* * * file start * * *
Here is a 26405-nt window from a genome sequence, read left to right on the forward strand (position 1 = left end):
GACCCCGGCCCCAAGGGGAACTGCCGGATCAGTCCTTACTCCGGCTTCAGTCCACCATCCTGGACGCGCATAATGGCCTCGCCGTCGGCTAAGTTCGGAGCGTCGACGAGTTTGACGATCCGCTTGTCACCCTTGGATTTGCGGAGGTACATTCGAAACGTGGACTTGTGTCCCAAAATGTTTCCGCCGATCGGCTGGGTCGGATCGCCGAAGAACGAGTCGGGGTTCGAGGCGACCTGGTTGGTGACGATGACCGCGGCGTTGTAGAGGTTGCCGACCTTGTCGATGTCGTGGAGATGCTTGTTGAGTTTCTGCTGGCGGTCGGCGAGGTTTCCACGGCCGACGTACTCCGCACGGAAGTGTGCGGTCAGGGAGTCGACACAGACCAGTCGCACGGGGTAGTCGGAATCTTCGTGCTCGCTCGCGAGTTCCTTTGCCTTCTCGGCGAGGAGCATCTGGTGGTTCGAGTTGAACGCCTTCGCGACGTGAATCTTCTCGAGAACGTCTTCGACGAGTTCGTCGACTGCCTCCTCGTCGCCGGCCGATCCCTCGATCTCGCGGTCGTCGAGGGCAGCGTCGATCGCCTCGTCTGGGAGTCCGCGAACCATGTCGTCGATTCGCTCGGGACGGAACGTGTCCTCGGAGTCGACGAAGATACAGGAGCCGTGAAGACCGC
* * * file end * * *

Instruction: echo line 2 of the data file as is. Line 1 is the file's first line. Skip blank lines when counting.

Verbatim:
GACCCCGGCCCCAAGGGGAACTGCCGGATCAGTCCTTACTCCGGCTTCAGTCCACCATCCTGGACGCGCATAATGGCCTCGCCGTCGGCTAAGTTCGGAGCGTCGACGAGTTTGACGATCCGCTTGTCACCCTTGGATTTGCGGAGGTACATTCGAAACGTGGACTTGTGTCCCAAAATGTTTCCGCCGATCGGCTGGGTCGGATCGCCGAAGAACGAGTCGGGGTTCGAGGCGACCTGGTTGGTGACGATGACCGCGGCGTTGTAGAGGTTGCCGACCTTGTCGATGTCGTGGAGATGCTTGTTGAGTTTCTGCTGGCGGTCGGCGAGGTTTCCACGGCCGACGTACTCCGCACGGAAGTGTGCGGTCAGGGAGTCGACACAGACCAGTCGCACGGGGTAGTCGGAATCTTCGTGCTCGCTCGCGAGTTCCTTTGCCTTCTCGGCGAGGAGCATCTGGTGGTTCGAGTTGAACGCCTTCGCGACGTGAATCTTCTCGAGAACGTCTTCGACGAGTTCGTCGACTGCCTCCTCGTCGCCGGCCGATCCCTCGATCTCGCGGTCGTCGAGGGCAGCGTCGATCGCCTCGTCTGGGAGTCCGCGAACCATGTCGTCGATTCGCTCGGGACGGAACGTGTCCTCGGAGTCGACGAAGATACAGGAGCCGTGAAGACCGC